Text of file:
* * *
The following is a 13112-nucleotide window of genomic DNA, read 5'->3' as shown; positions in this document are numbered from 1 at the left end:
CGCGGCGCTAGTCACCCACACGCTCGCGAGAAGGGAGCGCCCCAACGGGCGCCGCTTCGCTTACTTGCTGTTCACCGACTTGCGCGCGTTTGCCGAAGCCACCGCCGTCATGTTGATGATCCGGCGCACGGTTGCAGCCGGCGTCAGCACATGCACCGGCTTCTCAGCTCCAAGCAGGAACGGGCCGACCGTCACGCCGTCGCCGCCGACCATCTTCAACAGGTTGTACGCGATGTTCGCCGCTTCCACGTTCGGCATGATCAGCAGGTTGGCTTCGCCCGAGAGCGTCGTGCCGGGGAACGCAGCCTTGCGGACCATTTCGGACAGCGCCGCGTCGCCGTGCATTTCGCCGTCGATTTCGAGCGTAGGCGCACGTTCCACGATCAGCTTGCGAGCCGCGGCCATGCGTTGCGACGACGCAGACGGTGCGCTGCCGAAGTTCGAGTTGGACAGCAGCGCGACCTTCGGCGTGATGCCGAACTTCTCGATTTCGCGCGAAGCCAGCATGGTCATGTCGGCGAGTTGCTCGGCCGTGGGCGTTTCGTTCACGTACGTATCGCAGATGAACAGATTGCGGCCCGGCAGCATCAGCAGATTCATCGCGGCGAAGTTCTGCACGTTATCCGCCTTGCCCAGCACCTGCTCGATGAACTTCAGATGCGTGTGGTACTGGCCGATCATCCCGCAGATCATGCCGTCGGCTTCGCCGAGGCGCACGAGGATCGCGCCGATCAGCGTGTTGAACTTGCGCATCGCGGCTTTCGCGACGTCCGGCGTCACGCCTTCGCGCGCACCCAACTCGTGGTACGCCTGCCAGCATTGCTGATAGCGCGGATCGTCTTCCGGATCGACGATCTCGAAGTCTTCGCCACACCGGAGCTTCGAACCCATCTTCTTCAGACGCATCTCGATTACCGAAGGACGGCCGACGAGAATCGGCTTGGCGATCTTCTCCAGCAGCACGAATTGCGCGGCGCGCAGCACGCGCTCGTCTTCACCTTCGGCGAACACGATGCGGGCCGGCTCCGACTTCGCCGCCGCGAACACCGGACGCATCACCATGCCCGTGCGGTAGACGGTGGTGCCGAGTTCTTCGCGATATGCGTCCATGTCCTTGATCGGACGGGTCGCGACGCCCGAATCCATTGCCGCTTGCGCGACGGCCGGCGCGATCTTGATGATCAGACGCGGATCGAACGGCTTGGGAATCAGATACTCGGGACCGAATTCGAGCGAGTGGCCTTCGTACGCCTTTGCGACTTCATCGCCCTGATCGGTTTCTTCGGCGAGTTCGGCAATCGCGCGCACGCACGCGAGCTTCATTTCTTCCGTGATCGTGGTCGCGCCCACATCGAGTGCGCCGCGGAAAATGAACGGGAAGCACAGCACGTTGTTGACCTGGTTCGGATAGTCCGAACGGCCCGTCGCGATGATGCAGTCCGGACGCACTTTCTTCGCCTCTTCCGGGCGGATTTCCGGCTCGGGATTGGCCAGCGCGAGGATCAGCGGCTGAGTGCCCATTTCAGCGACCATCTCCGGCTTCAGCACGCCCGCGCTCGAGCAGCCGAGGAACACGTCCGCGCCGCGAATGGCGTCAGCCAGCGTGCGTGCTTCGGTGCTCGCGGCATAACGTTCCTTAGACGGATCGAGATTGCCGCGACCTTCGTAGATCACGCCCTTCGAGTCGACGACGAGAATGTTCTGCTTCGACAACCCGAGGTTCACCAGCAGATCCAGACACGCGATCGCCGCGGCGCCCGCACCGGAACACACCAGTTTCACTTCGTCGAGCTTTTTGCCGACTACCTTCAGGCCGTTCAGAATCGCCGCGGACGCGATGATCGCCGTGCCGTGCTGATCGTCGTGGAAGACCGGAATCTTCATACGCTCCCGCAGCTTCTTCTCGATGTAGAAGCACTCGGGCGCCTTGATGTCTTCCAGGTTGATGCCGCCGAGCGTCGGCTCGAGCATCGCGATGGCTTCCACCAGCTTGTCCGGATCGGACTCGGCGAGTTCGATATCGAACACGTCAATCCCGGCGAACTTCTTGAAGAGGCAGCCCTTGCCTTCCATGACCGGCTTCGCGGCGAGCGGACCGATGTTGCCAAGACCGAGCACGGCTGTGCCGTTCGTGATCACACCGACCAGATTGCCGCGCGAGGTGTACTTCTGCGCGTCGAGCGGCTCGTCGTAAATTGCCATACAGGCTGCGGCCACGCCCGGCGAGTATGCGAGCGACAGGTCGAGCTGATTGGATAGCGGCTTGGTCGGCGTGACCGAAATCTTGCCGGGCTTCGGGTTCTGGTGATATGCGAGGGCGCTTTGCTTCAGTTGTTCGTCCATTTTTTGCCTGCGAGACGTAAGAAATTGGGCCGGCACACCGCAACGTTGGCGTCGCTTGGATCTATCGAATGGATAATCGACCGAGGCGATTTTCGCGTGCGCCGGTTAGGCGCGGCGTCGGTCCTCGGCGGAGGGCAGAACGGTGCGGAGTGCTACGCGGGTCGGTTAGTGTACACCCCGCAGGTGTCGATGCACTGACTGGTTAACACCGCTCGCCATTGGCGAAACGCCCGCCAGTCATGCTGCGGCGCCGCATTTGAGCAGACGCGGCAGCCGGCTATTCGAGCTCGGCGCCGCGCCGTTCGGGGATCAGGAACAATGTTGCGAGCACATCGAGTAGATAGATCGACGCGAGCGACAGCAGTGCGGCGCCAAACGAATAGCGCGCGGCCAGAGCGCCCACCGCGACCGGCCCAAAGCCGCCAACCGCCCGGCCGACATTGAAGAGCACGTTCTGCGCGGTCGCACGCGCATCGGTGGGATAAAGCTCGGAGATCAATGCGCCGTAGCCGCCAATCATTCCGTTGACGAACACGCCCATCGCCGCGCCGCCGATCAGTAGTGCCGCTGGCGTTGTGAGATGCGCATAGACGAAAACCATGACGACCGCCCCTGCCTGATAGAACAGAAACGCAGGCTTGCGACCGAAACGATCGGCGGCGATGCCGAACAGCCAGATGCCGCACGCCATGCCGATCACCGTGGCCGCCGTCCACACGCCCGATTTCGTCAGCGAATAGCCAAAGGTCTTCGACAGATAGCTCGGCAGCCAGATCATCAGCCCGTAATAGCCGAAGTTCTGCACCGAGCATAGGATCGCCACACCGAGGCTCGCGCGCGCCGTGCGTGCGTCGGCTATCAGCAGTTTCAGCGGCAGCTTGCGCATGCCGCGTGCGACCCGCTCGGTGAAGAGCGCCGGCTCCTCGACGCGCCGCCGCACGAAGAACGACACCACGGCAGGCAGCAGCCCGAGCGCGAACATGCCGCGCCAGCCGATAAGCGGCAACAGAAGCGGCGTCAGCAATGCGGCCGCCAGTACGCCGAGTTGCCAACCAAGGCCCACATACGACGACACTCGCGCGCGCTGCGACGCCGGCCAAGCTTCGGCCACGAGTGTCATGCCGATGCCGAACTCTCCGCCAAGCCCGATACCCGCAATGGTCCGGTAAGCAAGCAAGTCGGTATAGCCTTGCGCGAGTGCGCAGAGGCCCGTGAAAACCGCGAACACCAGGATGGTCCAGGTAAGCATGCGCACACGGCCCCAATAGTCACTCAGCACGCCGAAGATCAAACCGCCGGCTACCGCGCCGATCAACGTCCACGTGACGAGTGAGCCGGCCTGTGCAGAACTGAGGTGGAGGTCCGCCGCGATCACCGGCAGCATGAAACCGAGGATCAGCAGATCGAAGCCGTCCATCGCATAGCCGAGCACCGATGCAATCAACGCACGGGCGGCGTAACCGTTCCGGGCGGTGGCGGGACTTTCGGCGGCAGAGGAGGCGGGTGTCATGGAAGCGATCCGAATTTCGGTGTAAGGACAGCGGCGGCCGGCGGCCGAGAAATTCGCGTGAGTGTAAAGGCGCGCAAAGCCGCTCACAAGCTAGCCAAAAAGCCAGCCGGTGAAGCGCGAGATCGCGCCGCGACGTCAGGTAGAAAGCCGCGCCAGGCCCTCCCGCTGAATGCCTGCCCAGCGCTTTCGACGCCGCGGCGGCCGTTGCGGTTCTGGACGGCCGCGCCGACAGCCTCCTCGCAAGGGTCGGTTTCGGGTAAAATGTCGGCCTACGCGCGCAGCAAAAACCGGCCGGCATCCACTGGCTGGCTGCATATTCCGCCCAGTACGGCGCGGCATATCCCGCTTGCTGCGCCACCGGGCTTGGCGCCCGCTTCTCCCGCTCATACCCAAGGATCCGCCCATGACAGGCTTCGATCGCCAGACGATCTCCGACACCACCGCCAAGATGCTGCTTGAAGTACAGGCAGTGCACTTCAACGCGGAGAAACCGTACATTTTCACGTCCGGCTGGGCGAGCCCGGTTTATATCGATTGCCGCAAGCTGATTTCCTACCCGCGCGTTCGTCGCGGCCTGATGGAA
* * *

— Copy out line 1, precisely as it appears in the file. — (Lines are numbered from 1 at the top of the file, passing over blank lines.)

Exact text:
The following is a 13112-nucleotide window of genomic DNA, read 5'->3' as shown; positions in this document are numbered from 1 at the left end: